Here are some signs and symptoms that we see in many of the cases we investigate:
- Untreated skin conditions that have caused loss of hair, scaly skin, bumps or rashes
- Extreme thinness or emaciation—bones may be visible
- Fur infested with fleas, ticks or other parasites
- An owner kicking, hitting or otherwise physically abusing an animals
- Animals who cower fearfully or act aggressively when their owners approach.
- Collar so tight that it has caused a neck wound or has become embedded in the pet’s neck
- Open wounds, signs of multiple healed wounds or an ongoing injury or illness that isn’t being treated
- Signs of inadequate grooming, such as extreme matting of fur, overgrown nails and dirty coat
- Weakness, limping or the inability to stand or walk normally
- Heavy discharge from eyes or nose
- Visible signs of confusion or extreme drowsiness
- Animals who have been hit by cars and have not received veterinary attention.
- Excessive scratching of the head area, shaking of the head and dirt or discharge in eats indicative of a possible ear infection.
- Chronic diarrhea or vomiting.
- Swellings, such as tumors or abscesses, left untreated.
- Illegal trapping of wild animals or animals left for extended periods in traps.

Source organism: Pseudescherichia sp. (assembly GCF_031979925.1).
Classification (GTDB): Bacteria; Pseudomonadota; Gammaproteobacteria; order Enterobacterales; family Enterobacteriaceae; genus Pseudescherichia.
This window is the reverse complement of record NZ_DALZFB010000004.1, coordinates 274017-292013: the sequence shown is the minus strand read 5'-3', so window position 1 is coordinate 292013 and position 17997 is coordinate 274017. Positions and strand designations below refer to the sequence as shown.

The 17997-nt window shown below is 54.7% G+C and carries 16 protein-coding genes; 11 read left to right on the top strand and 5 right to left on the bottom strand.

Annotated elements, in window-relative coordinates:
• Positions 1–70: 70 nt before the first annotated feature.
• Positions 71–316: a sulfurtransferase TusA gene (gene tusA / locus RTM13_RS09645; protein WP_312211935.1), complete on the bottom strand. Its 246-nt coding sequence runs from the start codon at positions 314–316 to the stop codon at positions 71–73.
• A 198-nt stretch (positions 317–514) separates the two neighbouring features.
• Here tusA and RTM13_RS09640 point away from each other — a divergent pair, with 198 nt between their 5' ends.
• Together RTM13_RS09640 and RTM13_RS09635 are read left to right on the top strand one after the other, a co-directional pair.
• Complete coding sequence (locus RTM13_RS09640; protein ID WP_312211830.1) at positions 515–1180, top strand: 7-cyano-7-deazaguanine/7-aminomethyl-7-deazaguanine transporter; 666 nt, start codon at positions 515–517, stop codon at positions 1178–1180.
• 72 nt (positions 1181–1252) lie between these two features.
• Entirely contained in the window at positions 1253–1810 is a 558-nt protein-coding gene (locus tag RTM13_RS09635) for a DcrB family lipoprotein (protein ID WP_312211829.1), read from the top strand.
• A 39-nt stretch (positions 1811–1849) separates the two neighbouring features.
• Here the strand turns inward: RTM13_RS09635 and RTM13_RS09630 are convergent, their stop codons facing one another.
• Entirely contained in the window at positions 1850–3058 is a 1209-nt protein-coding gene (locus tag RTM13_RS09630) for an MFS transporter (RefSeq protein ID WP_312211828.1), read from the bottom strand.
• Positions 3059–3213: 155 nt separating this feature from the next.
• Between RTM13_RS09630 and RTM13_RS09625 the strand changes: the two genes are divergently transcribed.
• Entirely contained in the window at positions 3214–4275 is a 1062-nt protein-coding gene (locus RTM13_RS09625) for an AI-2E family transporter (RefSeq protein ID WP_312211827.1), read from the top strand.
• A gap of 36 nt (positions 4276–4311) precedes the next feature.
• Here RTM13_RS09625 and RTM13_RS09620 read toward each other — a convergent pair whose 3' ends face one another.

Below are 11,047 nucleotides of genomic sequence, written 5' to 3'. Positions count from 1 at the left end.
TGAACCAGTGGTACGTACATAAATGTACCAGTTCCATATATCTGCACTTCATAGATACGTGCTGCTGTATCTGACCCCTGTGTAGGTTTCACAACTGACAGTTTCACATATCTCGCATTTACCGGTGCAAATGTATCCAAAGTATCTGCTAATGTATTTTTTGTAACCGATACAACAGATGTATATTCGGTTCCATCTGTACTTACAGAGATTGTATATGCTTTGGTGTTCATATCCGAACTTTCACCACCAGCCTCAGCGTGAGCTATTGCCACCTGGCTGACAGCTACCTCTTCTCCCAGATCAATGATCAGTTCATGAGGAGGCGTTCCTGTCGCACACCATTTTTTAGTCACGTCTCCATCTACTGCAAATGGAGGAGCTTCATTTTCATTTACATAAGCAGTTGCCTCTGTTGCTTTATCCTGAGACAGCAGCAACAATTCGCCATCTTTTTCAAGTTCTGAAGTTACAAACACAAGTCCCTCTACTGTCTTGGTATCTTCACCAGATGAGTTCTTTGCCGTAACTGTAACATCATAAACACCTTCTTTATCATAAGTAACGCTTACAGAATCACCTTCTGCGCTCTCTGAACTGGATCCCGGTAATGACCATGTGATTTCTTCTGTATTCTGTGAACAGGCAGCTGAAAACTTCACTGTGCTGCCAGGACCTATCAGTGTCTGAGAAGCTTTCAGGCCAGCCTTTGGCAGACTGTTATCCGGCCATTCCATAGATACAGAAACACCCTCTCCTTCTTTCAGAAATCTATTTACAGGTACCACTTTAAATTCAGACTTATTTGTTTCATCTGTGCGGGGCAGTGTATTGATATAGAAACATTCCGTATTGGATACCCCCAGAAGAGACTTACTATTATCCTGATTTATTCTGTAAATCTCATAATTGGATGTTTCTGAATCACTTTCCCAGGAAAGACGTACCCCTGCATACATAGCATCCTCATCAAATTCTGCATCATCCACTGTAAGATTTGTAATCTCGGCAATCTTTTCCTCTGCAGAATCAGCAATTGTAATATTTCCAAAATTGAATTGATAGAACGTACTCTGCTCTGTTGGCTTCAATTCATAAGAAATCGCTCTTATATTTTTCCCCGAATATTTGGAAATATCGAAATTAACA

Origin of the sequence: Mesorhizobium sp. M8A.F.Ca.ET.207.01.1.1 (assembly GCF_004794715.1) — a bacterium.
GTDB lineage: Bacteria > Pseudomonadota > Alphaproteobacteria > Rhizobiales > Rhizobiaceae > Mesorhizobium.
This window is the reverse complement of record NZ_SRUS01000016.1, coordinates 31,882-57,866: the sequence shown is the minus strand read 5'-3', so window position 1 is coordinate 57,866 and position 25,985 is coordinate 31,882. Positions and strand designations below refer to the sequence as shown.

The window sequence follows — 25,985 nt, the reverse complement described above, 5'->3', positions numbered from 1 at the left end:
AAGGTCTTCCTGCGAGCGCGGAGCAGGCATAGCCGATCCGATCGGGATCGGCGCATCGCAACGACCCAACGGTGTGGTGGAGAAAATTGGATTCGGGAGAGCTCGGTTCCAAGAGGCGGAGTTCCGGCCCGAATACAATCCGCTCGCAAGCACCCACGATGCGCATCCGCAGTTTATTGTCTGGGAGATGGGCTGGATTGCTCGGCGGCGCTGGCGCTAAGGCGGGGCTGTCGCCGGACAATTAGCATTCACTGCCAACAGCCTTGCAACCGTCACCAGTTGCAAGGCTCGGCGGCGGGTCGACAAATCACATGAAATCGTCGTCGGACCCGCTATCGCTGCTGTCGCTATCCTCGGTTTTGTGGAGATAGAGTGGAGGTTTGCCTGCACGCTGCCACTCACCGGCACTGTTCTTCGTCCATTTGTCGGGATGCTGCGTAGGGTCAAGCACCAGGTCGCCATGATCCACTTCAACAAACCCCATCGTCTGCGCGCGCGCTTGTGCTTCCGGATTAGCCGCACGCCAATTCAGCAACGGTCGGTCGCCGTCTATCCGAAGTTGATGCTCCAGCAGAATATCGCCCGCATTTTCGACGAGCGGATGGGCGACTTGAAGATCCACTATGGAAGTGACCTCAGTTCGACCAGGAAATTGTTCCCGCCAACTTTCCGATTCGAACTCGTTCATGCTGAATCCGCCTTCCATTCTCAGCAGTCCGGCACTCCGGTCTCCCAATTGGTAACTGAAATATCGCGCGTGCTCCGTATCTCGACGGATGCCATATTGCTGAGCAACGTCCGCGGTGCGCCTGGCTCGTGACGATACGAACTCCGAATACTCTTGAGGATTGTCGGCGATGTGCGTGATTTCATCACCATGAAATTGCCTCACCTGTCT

- Rabbits with a severe head tilt.
- Reptiles with dull, darkened skin, tremors, gaping mouth and excessive saliva, or experiencing difficulty climbing.
- Slaughter by untrained individuals.
- Aquatic and amphibious creatures kept in tanks with murky water.
- Pets are tied up alone outside for long periods of time without adequate food or water, or with food or water that is unsanitary
- Pets are kept outside in extreme weather without access to adequate shelter
- Pets are kept in an area littered with faeces, rubbish, broken glass or other objects that could harm them
- Animals left in a car on a hot or cold day.
- Animals are housed in kennels or cages (very often crowded in with other animals) that are too small to allow them to stand, turn around and make normal movements possibly with too many other animals.
If you wish to report an act of cruelty or neglect or if you are concerned for the welfare of an animal, please contact us at 01 4994700 or the Gardai.
Provide as much as information as possible when reporting animal cruelty. The details that you provide can go a long way toward assisting the investigating officer. It helps to write down the type of cruelty that you have seen.